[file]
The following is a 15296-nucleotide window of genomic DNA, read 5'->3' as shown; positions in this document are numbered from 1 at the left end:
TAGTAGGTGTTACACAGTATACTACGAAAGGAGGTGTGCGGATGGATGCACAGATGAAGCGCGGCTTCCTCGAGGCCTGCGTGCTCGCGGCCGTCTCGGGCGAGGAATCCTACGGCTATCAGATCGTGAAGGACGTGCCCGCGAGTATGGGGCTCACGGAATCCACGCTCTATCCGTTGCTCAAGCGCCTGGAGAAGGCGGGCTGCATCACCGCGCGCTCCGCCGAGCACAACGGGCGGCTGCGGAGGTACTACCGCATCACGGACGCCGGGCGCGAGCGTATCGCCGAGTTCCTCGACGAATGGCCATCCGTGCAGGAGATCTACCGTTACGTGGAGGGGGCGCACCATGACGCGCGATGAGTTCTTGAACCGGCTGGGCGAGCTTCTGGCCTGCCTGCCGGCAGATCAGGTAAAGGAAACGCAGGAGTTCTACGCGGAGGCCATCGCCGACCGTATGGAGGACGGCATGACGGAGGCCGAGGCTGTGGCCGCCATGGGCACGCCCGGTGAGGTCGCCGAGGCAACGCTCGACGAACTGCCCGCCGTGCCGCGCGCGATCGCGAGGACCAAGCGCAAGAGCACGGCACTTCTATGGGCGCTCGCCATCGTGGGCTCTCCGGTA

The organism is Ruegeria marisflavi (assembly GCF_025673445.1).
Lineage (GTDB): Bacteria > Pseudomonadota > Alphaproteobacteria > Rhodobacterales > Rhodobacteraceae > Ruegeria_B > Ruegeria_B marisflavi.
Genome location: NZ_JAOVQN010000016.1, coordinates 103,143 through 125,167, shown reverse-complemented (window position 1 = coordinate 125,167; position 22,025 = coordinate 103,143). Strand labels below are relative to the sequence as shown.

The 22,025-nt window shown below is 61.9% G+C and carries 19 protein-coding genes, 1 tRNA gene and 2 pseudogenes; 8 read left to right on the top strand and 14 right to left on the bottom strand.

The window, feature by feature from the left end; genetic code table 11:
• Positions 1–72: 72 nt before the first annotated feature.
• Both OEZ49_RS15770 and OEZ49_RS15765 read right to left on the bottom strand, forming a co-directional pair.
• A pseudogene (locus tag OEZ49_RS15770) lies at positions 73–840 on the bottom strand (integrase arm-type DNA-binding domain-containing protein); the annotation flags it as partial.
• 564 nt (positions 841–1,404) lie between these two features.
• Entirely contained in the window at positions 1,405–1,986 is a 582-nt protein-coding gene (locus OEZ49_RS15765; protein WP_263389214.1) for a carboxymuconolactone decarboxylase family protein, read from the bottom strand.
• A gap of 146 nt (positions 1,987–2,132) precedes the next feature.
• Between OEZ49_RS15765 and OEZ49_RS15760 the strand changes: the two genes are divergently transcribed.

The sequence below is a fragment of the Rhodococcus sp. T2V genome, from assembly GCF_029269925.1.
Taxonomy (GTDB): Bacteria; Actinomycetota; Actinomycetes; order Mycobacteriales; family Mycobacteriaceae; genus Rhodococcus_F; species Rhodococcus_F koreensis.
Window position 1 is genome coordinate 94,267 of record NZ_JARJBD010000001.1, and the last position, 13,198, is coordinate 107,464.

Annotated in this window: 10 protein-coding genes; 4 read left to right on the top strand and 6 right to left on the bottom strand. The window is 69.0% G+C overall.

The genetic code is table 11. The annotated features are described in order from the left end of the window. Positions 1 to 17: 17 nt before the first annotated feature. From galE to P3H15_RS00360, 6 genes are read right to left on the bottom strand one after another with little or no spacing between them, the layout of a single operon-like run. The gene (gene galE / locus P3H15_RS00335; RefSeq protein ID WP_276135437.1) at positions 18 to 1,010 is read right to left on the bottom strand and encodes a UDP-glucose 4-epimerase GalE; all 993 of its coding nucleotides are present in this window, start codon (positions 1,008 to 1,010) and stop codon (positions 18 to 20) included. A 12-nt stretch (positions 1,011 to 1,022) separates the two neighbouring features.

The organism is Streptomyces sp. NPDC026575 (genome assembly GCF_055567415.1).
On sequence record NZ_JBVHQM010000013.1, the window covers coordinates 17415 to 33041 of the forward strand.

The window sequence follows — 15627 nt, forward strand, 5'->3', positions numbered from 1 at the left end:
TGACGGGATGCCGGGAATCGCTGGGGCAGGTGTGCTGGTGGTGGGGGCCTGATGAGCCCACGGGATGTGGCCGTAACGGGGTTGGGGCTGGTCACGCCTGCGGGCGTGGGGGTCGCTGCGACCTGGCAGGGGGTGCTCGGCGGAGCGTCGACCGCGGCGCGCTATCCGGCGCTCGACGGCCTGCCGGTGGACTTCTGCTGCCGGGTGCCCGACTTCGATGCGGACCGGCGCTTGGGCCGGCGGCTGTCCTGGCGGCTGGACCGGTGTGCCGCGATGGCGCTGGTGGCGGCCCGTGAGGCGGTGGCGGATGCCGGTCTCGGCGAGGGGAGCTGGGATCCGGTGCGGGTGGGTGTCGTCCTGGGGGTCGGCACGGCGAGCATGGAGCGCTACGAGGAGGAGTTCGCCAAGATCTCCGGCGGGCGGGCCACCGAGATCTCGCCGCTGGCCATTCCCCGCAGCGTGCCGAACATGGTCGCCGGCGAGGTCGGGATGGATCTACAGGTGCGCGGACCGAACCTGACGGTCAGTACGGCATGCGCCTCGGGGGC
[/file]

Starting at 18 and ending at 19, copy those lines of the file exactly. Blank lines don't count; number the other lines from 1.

Annotated in this window: 10 protein-coding genes; 4 read left to right on the top strand and 6 right to left on the bottom strand. The window is 69.0% G+C overall.

The genetic code is table 11. The annotated features are described in order from the left end of the window. Positions 1 to 17: 17 nt before the first annotated feature. From galE to P3H15_RS00360, 6 genes are read right to left on the bottom strand one after another with little or no spacing between them, the layout of a single operon-like run. The gene (gene galE / locus P3H15_RS00335; RefSeq protein ID WP_276135437.1) at positions 18 to 1,010 is read right to left on the bottom strand and encodes a UDP-glucose 4-epimerase GalE; all 993 of its coding nucleotides are present in this window, start codon (positions 1,008 to 1,010) and stop codon (positions 18 to 20) included. A 12-nt stretch (positions 1,011 to 1,022) separates the two neighbouring features.